Science Fair Project Encyclopedia
Impotence or, more clinically, erectile dysfunction is the inability to develop or maintain an erection of the penis for satisfactory sexual intercourse regardless of the capability of ejaculation. There are various underlying causes, many of which are medically reversible.
Due to its personal nature, the subject has been taboo for a long period of time, and is the stuff of many urban legends. Since the 1930s, folk remedies have been advertised widely for the condition. The introduction of sildenafil (Viagra®) in the 1990s caused a second wave of public attention, propelled in part by heavy advertising.
The Latin term impotentia coeundi describes simple inability to insert the penis into the vagina. It is now mostly replaced by more precise terms.
Erectile dysfunction is characterised by the inability to maintain erection. Normal erections during sleep and in the early morning suggest a psychogenic cause, while loss of these erections may signify underlying disease, often cardiovascular in origin. Other things leading to erectile dysfunction are diabetes mellitus (causing neuropathy) or hypogonadism (decreased testosterone levels due to disease affecting the testicles or the pituitary gland).
Penile erection is managed by two different mechanisms. The first one is the reflex erection, which is achieved by directly touching the penile shaft. The second is the psychogenic erection, which is achieved by erotic stimuli. The former uses the peripheral nerves and the lower parts of the spinal cord, whereas the latter uses the limbic system of the brain. In both conditions an intact neural system is required for a successful and complete erection. Stimulation of penile shaft by the nervous system leads to the secretion of nitric oxide (NO), which causes the relaxation of smooth muscles of corpora cavernosa (the main erectile tissue of penis), and subsequently penile erection. Additionally, adequate levels of testosterone (produced by the testes) and an intact pituitary gland are required for the development of a healthy male erectile system. As can be understood from the mechanisms of a normal erection, impotence may develop due to hormonal deficiency, disorders of the neural system, lack of adequate penile blood supply or psychological problems.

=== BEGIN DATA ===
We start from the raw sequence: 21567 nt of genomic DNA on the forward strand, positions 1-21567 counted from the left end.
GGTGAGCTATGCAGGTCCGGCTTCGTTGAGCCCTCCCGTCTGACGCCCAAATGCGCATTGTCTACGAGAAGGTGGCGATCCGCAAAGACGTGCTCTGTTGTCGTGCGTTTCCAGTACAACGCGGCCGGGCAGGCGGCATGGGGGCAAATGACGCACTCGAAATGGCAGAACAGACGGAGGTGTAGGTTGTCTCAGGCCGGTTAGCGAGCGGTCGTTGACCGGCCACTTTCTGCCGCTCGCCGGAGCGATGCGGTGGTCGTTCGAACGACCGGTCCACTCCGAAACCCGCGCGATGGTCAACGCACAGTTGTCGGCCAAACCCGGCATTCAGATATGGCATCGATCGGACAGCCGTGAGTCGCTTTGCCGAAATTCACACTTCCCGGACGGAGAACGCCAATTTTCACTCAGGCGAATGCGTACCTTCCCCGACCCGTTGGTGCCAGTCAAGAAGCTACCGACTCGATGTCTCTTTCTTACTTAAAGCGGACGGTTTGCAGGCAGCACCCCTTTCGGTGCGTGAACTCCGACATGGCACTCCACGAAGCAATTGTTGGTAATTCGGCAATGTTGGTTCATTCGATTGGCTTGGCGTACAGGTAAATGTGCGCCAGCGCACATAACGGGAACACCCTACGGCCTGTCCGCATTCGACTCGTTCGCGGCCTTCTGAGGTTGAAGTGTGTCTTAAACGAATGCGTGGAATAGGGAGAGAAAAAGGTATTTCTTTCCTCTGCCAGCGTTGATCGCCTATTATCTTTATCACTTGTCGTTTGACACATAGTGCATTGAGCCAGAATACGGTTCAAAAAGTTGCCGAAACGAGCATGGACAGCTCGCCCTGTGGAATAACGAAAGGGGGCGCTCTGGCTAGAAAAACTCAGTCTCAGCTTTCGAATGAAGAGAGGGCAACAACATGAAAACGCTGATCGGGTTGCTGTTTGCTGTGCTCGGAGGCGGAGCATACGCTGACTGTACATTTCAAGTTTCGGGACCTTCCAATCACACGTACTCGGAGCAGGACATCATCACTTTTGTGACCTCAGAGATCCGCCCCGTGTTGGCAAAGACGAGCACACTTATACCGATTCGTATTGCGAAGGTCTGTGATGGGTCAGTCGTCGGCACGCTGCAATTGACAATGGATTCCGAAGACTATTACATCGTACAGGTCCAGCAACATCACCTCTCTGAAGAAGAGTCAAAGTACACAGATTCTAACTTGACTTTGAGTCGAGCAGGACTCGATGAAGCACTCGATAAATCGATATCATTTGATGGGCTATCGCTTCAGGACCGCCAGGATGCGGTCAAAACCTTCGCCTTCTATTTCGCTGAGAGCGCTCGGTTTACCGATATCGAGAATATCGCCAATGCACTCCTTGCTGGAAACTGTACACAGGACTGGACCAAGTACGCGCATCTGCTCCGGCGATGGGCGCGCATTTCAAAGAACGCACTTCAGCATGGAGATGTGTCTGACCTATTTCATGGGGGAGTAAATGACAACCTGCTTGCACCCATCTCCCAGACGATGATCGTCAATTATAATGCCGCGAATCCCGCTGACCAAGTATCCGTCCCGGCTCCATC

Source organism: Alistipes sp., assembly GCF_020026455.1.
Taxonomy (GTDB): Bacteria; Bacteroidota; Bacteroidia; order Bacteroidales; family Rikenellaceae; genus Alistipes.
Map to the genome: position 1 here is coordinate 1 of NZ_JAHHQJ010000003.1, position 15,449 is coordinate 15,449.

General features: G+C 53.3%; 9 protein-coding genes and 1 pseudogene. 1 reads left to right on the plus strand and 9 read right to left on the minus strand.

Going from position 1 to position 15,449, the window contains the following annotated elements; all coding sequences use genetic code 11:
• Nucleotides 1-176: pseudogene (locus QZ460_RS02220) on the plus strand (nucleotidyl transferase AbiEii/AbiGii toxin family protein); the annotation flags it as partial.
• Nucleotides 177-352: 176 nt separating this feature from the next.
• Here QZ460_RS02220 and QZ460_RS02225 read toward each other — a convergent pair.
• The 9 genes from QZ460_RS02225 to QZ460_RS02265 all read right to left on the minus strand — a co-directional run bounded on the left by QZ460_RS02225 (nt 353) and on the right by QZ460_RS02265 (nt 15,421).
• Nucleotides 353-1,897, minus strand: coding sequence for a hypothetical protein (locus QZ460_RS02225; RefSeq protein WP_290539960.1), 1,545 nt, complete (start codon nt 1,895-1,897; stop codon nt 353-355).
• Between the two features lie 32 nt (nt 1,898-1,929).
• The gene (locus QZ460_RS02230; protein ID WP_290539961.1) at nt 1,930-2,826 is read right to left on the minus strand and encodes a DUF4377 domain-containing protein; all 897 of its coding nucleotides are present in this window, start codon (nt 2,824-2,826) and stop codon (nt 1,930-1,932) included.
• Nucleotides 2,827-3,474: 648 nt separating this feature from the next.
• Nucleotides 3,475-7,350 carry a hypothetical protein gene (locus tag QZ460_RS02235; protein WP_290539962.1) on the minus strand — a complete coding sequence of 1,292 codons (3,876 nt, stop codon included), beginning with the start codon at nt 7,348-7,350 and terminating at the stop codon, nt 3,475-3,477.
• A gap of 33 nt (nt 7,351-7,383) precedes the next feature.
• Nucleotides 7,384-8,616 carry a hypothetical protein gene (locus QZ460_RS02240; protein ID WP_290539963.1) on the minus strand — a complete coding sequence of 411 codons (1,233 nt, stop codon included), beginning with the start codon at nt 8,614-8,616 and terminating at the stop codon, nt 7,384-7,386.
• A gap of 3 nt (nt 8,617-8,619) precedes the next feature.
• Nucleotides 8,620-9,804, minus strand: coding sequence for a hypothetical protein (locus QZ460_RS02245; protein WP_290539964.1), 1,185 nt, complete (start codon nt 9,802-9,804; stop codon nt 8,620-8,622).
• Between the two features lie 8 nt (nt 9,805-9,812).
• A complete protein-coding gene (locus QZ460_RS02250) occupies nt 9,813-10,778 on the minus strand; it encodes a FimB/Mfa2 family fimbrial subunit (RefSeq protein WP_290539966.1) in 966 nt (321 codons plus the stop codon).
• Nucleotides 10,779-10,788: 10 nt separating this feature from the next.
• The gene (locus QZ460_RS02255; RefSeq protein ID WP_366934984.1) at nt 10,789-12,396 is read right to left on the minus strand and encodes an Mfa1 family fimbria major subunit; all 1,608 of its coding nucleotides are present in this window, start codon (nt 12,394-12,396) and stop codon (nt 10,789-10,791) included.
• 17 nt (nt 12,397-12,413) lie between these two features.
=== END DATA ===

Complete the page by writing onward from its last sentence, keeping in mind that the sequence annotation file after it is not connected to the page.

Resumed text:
A few causes of impotence may be iatrogenic (medically caused). Various antihypertensives (medications intended to control high blood pressure) and some drugs that modify central nervous system response may inhibit erection by denying blood supply or by altering nerve activity. Surgical intervention for a number of different conditions may remove anatomical structures necessary to erection, damage nerves, or impair blood supply.
Treatment depends on the cause. Testosterone supplements may be used for cases with hormonal deficiency. However, usually the cause is lack of adequate penile blood supply as a result of age-dependent damage of inner walls of blood vessels. Previously, medical substances (e.g. apomorphine ) were directly injected into the erectile tissue of penile shaft to treat impotence. In some cases refractory to the medical treatment, a penile implant (penile prosthesis) could be advised. After the discovery of orally active agents that increase the efficacy of NO, which dilates the blood vessels of corpora cavernosa, more conservative methods started to be used.